DAVID DUCHOVNY (John) was born and raised in New York City. He attended Princeton University, where he played one season as shooting guard on the school's basketball team, received his Masters Degree in English Literature from Yale, and was on the road to earning his Ph.D. when he caught the acting bug. Subsequently, Duchovny emerged to become one of the most highly acclaimed actors in Hollywood. Duchovny recently starred alongside Demi Moore in the April release of the film The Joneses, which premiered at last year’s Toronto Film Festival. He is currently filming the fourth season of Showtime's hit “Californication,” for which he won the Golden Globe in January 2008 for Best Actor in a Comedy Series. With this win, Duchovny became the only actor in Globe history to win for both a drama and comedy series. He also received Golden Globe nominations for the second and third seasons of series and a SAG nomination for season two. In addition to starring in the show, Duchovny serves as one of the show's executive producers. From 1993-2002, Duchovny starred in Fox Television's monster hit “The X-Files,” which earned him a Golden Globe Award for Best Actor in a Drama Series and two nominations for an Emmy for Outstanding Actor in a Drama Series. He was also nominated for an Emmy for Outstanding Guest Actor in a Comedy Series for his highly acclaimed appearances on “Life With Bonnie” and “The Larry Sanders Show.” Additionally, he has been nominated for a total of three Golden Globe Awards for Best Actor in a Drama Series, five Screen Actors Guild Awards for Outstanding Performance by a Male Actor in a Drama Series and a TV Critic's Award for Best Actor in a Drama Series. The press and the public agree that Duchovny brings a fierce intellect, a quiet intensity and an acerbic wit to his roles on both the small screen and the silver screen. After “The X-Files” debuted, millions and millions of self-proclaimed "X-Philes" spent their Sunday nights wide-eyed in anticipation as their hero, the brilliant and sullen FBI agent Fox Mulder (Duchovny), explored cases deemed unbelievable or unsolvable by the Bureau. Duchovny's remarkable performance on “The X-Files” earned him the title of "Zeitgeist Icon" by Laura Jacobs of The New Republic and "the first Internet sex symbol with hair" by Maureen Dowd of The New York Times. Duchovny added the role of director to his already extensive list of accomplishments when he wrote, directed and starred in two critically acclaimed episodes of “The X-Files,” titled "The Unnatural,” which starred Jesse L. Martin, and "Hollywood A.D.," starring Garry Shandling and Téa Leoni. Duchovny's passion for renegade films brought him critical acclaim for his performances in the feature films Kalifornia, in which he costarred with Brad Pitt and Juliette Lewis; the controversial film The Rapture, directed by Michael Tolkin, in which Duchovny starred opposite Mimi Rogers; and Julia Has Two Lovers, in which he turned in a much heralded performance as a telephone hustler. Duchovny played Roland "Rollie" Totheroh, Charlie Chaplin's longtime confidante and cameraman, in the Sir Richard Attenborough directed Chaplin, with Robert Downey, Jr. in the title role; and starred in the smash hit Beethoven, opposite Charles Grodin, as the evil yuppie determined to take over Grodin's company. His feature credits include the action-comedy Evolution, opposite Julianne Moore, directed by Ivan Reitman, of Ghostbuster fame, the romantic-comedy Return To Me, opposite Minnie Driver, directed by Bonnie Hunt, The X-Files: Fight The Future, directed by Rob Bowman, and the Touchstone film, Playing God, with Timothy Hutton and Angelina Jolie, an action thriller, directed by Andy Wilson (winner of a Cable Ace Award for Cracker). Duchovny appeared in Ben Stiller's film Zoolander (a hilariously funny unbilled cameo performance). Still recognized for his role as Dennis/Denise Bryson, the transvestite detective in David Lynch's breakthrough television series “Twin Peaks,” Duchovny also spent four seasons as the impassioned narrator of Zalman King's erotic anthology series “Red Shoe Diaries,” which began as a feature length telefilm for Showtime. In 2002, he starred in the Miramax ensemble comedy Full Frontal, for director Steven Soderbergh, co-starring Julia Roberts, George Clooney and David Hyde Pierce. Duchovny has made brief returns to television, first appearing in good friend Bonnie Hunt's show, “Life With Bonnie,” in which he guest starred as over-the-top weatherman Johnny Volcano, (for which he was nominated for an Emmy in 2003). Following that, he made a memorable appearance on “Sex in the City,” as an ex-flame of Sarah Jessica Parkers' Carrie Bradshaw. Duchovny made his feature directorial debut in 2005 with House of D, which he also wrote and appeared in. The film, which starred Robin Williams and Anton Yelchin, vividly captured the spirit of youth in all its joy and heartbreak. He also starred in Trust the Man, a romantic comedy in which he starred with Julianne Moore, and The TV Set, directed by Jake Kasdan. Never one to slow down, he was still active behind the camera directing an episode of the Fox television series “Bones” starring David Boreanaz and Emily Deschanel. Duchovny appeared in the feature films Things We Lost in the Fire, opposite Halle Berry and Benicio Del Toro; and The Secret, directed by Vincent Perez and produced by Luc Besson. In the summer of 2008, he appeared in The X-Files: I Want to Believe, the follow up to the X-Files Movie, in which he reprises his role as agent Fox Mulder.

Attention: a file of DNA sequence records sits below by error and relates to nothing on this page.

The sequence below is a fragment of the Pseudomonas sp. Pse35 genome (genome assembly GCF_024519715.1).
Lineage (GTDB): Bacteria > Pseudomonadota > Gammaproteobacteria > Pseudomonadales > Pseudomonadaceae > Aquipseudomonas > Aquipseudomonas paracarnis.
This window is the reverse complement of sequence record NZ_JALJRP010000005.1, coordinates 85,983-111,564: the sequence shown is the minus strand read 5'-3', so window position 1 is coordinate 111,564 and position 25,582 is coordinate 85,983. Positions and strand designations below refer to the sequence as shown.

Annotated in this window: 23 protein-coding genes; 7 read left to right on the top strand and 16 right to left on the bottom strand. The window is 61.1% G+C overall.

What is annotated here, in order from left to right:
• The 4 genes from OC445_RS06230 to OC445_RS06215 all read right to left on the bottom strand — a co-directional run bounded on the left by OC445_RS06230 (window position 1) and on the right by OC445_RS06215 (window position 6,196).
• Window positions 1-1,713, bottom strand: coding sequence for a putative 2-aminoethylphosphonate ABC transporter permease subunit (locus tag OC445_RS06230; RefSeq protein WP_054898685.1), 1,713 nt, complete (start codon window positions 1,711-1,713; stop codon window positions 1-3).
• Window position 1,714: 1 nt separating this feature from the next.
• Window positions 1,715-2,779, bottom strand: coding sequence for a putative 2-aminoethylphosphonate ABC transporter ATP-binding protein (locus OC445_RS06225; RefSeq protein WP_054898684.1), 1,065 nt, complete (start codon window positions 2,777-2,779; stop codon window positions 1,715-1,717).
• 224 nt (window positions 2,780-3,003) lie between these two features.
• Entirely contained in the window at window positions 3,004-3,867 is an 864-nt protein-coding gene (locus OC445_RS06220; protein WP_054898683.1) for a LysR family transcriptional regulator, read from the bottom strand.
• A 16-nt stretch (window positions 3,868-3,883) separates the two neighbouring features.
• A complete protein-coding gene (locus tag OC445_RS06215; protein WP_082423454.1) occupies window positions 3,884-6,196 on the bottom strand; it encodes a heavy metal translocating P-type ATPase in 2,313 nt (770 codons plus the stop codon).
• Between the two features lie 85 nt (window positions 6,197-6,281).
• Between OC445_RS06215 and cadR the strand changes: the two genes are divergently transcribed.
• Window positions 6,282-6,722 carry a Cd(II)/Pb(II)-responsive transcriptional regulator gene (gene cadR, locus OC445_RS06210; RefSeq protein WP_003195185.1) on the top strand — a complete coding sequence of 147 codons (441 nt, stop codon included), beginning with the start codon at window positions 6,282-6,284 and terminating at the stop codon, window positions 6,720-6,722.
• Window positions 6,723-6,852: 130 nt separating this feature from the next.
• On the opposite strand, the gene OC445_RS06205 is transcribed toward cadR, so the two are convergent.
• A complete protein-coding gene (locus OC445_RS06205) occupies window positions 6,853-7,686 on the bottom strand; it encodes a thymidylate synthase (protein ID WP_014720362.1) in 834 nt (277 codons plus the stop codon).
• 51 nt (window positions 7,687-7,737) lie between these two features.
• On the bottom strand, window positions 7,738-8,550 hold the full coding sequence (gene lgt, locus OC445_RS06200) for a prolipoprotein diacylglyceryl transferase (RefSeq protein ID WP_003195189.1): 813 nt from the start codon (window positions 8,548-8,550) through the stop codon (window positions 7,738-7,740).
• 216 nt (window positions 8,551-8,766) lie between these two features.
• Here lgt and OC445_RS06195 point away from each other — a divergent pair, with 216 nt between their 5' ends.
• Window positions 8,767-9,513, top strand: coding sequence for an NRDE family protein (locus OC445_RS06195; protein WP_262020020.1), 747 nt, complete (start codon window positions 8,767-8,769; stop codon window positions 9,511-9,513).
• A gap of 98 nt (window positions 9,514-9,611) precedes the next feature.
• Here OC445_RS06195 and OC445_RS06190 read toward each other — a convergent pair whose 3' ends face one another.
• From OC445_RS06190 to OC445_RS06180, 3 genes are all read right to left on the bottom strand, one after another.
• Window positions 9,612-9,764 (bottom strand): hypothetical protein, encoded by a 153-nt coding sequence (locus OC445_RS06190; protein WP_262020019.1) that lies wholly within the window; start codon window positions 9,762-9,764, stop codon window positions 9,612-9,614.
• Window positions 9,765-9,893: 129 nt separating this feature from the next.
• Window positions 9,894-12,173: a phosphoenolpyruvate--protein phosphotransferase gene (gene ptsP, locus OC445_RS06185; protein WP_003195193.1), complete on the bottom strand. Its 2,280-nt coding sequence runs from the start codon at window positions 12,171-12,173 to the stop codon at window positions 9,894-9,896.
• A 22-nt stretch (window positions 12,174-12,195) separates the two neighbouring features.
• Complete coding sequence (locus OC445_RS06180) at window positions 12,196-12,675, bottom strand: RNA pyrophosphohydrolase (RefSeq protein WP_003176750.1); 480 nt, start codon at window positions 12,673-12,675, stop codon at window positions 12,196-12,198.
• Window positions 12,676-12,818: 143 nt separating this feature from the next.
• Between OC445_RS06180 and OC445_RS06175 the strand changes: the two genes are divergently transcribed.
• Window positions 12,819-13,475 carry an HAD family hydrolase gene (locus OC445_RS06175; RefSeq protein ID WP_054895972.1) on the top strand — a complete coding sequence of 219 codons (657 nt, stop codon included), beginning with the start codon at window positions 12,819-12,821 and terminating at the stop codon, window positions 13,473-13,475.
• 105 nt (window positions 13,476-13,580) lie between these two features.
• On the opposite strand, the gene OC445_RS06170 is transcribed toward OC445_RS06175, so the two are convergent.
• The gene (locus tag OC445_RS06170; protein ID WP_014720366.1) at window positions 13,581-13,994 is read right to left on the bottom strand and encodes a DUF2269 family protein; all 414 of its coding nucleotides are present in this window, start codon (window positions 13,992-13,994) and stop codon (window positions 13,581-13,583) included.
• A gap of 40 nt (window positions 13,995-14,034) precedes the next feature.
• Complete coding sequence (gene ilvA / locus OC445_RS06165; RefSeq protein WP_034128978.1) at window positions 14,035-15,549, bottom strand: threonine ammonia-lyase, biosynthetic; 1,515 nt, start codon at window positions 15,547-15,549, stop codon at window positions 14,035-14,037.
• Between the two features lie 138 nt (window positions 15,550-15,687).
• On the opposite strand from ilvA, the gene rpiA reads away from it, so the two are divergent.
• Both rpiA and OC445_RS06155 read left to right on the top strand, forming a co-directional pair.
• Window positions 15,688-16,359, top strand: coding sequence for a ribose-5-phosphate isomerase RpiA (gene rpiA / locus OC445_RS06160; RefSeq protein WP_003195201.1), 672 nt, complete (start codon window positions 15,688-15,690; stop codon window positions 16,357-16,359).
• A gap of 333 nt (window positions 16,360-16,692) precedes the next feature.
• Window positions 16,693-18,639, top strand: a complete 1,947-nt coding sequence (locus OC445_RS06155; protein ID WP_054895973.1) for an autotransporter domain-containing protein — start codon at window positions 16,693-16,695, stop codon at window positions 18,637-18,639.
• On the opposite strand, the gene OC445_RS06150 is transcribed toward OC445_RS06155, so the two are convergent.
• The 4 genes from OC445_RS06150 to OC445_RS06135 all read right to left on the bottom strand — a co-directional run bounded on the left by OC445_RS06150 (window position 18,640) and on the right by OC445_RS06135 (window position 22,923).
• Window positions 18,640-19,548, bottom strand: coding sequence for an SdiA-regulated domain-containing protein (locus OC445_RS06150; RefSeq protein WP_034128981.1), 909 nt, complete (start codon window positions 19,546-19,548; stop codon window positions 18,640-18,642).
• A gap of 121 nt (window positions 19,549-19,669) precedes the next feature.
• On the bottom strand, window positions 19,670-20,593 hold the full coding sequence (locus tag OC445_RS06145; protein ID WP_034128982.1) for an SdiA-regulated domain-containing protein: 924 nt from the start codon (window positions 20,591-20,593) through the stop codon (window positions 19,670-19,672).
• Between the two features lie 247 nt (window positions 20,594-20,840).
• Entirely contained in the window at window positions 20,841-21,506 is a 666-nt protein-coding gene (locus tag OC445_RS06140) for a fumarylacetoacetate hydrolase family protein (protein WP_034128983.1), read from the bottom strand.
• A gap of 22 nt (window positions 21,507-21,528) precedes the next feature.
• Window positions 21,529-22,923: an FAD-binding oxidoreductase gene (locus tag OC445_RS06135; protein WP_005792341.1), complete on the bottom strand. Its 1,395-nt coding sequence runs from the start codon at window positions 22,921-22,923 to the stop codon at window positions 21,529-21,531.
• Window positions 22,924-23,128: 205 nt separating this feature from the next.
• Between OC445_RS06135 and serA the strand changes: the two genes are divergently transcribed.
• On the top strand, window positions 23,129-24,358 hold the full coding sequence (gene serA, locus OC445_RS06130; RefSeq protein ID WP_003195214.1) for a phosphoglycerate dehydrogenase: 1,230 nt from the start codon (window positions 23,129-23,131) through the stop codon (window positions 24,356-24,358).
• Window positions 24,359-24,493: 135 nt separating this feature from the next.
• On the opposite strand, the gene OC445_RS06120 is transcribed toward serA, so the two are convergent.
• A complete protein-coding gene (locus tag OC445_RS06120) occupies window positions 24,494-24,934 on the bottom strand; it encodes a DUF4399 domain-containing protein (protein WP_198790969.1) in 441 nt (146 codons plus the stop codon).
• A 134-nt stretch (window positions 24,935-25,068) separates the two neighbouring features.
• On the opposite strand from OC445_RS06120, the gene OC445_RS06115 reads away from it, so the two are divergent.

JOHN EARL JELKS (Lawyer, Dectective) was nominated for a Tony Award for his performance as “Sterling” in August Wilson’s Radio Golf, which he also toured to the McCarter, Goodman, Center Stage, Seattle Rep., Mark Taper and Yale Repertory theaters. Jelks also appeared with Phylicia Rashad on Broadway in August Wilson’s Gem of the Ocean as “Citizen” (after runs at the Goodman, Huntington, and Mark Taper theaters, where he won an NAACP Theater Award and an L.A. Ovation Award). In 2008, Jelks won an AUDELCO Award for his work in the Off-Broadway revival of The First Breeze of Summer. Regional theater credits include Fetch Clay, Make Man at the McCarter Theatre, the world stage premiere of the Shawshank Redemption at the Gaiety Theatre in Ireland, Magnolia at the Goodman Theater, Joe Turner's Come and Gone at the Penumbra Theatre Company and the Missouri Repertory Theatre, The Piano Lesson at the Lorraine Hansberry Theatre and Diary of a Black Man at the Union Square Theatre and the Shaw Theatre in London, England. Recently, Jelks appeared in Spike Lee's film Miracle at St. Anna.
AMANDA PEET (Ginger, Jesse) Peet is an accomplished and versatile film actress who is best known for her diverse choice of roles in romantic comedies, dramas and thrillers. This fall, she starred in the successful disaster film, 2012, directed by Roland Emmerich and co-starring John Cusack. She recently finished filming 20th Century Fox’s Gulliver’s Travels starring Jack Black and Jason Segel, and she stars in the upcoming dramatic comedy Please Give, directed by Nicole Holofcener and co-starring Catherine Keener and Rebecca Hall. Peet starred as Jordan McDeere on Aaron Sorkin’s Studio 60 on the Sunset Strip. In 2006, she made her Broadway debut opposite Patrick Wilson in the revival of Neil Simon’s Barefoot In the Park. She also starred, to critical acclaim, in the Neil LaBute off-Broadway play This Is How It Goes opposite Ben Stiller and Jeffrey Wright. Her numerous film credits include the Oscar nominated, Warner Bros./Section Eight thriller, Syriana, What Doesn't Kill You, (with Mark Ruffalo and Ethan Hawke) and A Lot Like Love. Other credits include Woody Allen’s Melinda and Melinda; The Whole Nine Yards and its sequel The Whole Ten Yards; the 2003 hit Something’s Gotta Give with Jack Nicholson and Diane Keaton; and in 2003 Peet starred alongside John Cusack and Ray Liotta in the thriller Identity. In 2002, Peet was seen in Changing Lanes opposite Ben Affleck. That same year, she appeared as Jeff Goldblum’s mistress, a beautiful and privileged young woman who is hooked on drugs, in Igby Goes Down. Audiences first warmed to Amanda when she starred as Jack on the hit drama, Jack and Jill.
A native of New York, Peet graduated from Columbia University with a degree in American History. While there, she also studied acting under Uta Hagen, which ultimately lead her to pursue acting as a career.